Price comparison websites are facing FSA’s wrath over concerns that lower earning financial consumers are getting a raw deal.
The regulator has warned the firms operating these websites to ensure they offer fair guidance to new entrants and are compliant with current regulations.
In letters sent to the firms, the FSA has cautioned them against offering regulated financial advice without holding the necessary permissions. It has also sought to know if they were introducing, arranging or advising consumers on buying insurance.
The present communication from the regulator follows a review carried out by the regulator between June and September last year. The firms are required to respond to the proposed guidelines by August 8 2011.
Rather than trying to shed their responsibilities, price comparison websites should take the responsibility for checking eligibility and disclosure.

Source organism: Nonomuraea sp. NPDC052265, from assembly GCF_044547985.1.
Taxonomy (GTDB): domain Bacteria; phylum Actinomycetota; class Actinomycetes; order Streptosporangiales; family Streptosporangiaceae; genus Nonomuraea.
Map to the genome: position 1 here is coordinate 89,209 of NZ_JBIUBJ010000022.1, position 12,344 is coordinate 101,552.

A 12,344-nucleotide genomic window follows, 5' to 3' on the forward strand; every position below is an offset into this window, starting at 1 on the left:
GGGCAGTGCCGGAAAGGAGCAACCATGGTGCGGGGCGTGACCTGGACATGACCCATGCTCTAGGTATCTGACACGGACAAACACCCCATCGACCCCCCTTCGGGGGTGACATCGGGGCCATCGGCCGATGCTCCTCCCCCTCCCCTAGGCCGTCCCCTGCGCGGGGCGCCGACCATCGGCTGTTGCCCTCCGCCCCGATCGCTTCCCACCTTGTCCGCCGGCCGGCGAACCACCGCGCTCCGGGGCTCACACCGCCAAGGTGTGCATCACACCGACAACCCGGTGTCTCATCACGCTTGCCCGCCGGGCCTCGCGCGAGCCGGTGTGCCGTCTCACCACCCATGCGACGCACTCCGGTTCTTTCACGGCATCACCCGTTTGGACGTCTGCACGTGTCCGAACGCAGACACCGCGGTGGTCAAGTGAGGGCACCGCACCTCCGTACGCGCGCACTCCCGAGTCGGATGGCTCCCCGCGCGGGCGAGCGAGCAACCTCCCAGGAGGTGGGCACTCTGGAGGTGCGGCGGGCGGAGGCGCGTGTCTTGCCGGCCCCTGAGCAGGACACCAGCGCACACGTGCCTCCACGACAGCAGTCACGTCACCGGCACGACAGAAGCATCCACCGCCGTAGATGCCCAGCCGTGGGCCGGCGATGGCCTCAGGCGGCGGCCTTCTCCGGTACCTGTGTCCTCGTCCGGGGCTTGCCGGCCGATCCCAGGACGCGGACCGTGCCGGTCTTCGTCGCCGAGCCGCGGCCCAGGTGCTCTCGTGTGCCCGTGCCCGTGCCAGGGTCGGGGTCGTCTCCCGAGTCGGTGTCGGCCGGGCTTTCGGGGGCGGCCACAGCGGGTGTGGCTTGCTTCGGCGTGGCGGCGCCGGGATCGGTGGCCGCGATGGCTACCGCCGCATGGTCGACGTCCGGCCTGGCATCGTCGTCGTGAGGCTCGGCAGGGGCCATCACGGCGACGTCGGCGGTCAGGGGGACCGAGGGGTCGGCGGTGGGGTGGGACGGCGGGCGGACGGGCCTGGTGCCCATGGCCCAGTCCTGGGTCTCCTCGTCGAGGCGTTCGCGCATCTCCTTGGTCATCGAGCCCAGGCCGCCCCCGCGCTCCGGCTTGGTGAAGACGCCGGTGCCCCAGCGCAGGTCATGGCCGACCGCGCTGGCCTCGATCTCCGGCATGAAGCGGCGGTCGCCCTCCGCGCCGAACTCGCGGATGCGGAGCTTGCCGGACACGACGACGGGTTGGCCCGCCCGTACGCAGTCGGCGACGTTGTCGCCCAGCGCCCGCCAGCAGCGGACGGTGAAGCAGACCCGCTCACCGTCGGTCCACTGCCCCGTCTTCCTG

Websites using comparison tools of third-party providers must make it clear to customers who they are actually dealing with and whom to contact if they need to register a complaint, the FSA said. The websites also need to ensure that the provider has the necessary permissions from relevant authorities, it added.
“Firms must be able to demonstrate that they are consistently delivering fair outcomes to consumers”, the FSA had said in its guidance on treating customers fairly, effective from December 2008.
“Competition is good and these types of websites create competition, but I do not believe they offer fair competition because many just offer the best possible deals which are not necessarily what the client may qualify for”, said Dominic Basilea, financial planner for KDW Associates at Hertfordshire.
“Websites have to be clear about what they are doing, whether they are providing information and knowledge, which is good, or whether they are giving advice. They should not be giving full advice”, he added, clarifying the limitations of comparison websites.